So if you're brave enough to put the cartridge in your system, as I was some 10 years ago when I bought this abomination, you're treated to a super-cheesy intro with overly simplistic music, a giant plane on the screen that gets WAY too much screen time, a horribly under-cooked musical bit, and a very underwhelming overall first impression. If this was on an NES, I'd be impressed, but I've been enjoying Lightening Force, Elemental Master, and other top-shelf Genesis shooters for years, so this falls short of expectations right away. However, not being a first impressions guy, I forge ahead. The title screen once again shows the plane as depicted on the manual (not the box/cart), and says 'The Earth Defend' with some Kanji characters above it, clearly indicating that this was pretty much a straight conversion with no frills. The title screen's theme is probably the most catchy tune in the whole game, and that's another bad sign. Feeling brave, I pressed Start, only to be greeted by a large map screen showing me my first destination. Of course, the map is not indicative of my ship's trajectory or path like that of Ghosts 'n Goblins or something similar. No, this map is purely utilitarian, to show me that my ship is actually flying somewhere, not just randomly blasting stuff along an aimless flight path. Thanks for clearing that up, Realtec, I thought I might be mowing down civilians or taking out everything in my path, but now I know that I have specific targets.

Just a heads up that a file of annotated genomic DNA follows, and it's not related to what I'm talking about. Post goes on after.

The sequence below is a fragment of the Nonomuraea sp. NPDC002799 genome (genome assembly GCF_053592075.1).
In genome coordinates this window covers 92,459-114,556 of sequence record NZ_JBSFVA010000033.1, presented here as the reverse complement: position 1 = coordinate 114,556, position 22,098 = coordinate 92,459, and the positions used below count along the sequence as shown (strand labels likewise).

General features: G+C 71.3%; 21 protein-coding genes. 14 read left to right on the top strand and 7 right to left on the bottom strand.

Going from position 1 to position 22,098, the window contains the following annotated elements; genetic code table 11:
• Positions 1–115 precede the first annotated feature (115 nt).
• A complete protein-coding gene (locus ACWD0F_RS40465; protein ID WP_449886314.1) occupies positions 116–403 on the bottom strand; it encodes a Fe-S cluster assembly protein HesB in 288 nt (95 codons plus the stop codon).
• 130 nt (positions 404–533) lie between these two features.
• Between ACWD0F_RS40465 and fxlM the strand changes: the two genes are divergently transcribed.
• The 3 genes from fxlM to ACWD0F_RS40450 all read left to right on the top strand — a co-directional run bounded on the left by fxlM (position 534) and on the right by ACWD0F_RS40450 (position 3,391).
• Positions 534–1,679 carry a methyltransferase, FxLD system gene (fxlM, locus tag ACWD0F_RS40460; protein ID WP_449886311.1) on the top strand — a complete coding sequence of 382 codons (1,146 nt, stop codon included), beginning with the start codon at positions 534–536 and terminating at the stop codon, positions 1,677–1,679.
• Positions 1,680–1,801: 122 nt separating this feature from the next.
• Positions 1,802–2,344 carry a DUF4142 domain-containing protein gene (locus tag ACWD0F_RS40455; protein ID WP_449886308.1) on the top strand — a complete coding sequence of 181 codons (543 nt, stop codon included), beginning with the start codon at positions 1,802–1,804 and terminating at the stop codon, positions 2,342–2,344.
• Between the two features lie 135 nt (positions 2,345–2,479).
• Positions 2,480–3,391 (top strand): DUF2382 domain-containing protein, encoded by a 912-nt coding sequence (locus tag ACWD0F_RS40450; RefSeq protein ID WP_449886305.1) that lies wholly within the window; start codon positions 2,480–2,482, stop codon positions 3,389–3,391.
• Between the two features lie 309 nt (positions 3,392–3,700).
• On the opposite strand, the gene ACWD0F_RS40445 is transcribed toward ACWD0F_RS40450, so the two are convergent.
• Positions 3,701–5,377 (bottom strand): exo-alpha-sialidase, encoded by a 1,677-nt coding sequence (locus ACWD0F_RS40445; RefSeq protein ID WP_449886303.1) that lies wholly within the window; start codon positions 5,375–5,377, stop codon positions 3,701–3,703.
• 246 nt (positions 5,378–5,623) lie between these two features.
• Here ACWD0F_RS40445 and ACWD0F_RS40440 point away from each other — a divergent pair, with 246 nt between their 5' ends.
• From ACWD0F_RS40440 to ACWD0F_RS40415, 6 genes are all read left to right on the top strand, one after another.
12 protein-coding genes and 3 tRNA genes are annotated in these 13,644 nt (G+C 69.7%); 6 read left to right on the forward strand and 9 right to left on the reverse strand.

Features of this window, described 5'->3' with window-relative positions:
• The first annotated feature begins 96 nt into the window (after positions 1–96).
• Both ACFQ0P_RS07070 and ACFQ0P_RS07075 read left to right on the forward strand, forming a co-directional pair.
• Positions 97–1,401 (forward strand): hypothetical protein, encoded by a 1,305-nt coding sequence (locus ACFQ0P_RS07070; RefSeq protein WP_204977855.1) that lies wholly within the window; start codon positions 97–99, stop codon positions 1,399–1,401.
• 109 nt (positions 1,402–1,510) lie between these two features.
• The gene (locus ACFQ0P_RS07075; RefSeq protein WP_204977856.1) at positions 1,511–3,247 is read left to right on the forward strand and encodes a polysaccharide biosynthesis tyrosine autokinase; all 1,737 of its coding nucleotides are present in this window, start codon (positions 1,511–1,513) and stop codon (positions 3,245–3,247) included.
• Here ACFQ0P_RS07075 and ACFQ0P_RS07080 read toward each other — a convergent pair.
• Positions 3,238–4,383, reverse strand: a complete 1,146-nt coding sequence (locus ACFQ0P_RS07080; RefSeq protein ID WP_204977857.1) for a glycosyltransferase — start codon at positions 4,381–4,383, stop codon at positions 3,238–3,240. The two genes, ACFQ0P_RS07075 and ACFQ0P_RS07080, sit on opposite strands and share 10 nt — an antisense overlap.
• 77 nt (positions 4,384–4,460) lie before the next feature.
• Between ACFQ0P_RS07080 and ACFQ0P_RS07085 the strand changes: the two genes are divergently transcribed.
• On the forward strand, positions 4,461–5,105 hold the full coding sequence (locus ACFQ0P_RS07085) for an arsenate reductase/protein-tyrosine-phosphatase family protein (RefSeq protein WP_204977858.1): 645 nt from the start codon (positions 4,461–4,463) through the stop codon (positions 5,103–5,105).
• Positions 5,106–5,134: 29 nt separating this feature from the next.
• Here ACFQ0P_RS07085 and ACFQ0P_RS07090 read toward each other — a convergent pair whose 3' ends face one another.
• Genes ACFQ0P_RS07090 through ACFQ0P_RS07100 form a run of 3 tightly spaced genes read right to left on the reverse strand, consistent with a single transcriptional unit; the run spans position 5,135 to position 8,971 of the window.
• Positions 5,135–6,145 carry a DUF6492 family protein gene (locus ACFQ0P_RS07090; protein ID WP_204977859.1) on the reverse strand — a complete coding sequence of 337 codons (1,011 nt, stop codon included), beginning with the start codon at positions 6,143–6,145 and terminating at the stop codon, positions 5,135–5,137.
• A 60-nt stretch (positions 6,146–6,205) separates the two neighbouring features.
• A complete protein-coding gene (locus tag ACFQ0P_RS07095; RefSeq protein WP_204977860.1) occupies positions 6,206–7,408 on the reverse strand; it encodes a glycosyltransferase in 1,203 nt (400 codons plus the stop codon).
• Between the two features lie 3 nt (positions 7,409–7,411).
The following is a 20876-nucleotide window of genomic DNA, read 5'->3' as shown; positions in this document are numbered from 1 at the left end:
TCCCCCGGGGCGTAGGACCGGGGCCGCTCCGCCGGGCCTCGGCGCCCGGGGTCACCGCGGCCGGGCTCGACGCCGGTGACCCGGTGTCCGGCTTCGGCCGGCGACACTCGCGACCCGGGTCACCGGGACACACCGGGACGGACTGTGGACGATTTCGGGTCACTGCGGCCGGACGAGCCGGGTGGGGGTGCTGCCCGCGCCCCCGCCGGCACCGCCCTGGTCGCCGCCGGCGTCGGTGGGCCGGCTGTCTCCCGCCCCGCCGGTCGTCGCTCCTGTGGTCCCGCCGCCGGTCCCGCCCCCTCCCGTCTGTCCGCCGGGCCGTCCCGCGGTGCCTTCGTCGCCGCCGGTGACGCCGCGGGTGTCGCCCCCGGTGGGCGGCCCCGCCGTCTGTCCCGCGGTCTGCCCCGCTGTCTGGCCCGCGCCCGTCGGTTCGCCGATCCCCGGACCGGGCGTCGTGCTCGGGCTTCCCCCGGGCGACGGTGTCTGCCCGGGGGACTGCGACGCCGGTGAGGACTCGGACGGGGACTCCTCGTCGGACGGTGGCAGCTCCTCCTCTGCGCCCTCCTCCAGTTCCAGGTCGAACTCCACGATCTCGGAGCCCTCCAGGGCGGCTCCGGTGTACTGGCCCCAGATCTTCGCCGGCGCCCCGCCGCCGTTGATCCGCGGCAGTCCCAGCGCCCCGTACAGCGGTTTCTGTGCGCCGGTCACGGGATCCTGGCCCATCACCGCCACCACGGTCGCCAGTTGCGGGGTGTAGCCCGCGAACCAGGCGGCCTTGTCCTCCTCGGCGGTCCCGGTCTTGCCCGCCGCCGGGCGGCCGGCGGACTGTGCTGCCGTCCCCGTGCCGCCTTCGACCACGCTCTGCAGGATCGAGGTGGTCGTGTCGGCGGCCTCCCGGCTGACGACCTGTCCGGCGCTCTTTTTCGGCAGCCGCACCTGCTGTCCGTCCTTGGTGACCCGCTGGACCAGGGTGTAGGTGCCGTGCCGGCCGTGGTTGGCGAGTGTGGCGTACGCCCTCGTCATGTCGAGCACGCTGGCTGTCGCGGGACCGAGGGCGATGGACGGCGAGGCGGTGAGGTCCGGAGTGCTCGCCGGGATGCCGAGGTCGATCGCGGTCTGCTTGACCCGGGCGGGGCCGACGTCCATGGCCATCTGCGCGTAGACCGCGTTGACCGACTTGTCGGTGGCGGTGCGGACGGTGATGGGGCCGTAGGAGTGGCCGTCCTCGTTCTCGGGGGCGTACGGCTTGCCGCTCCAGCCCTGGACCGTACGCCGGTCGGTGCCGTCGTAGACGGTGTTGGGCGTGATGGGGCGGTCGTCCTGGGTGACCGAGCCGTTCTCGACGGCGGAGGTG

At least they're asking 'Please', right?
Dude, have you ever seen an intro so cool? I didn't think so.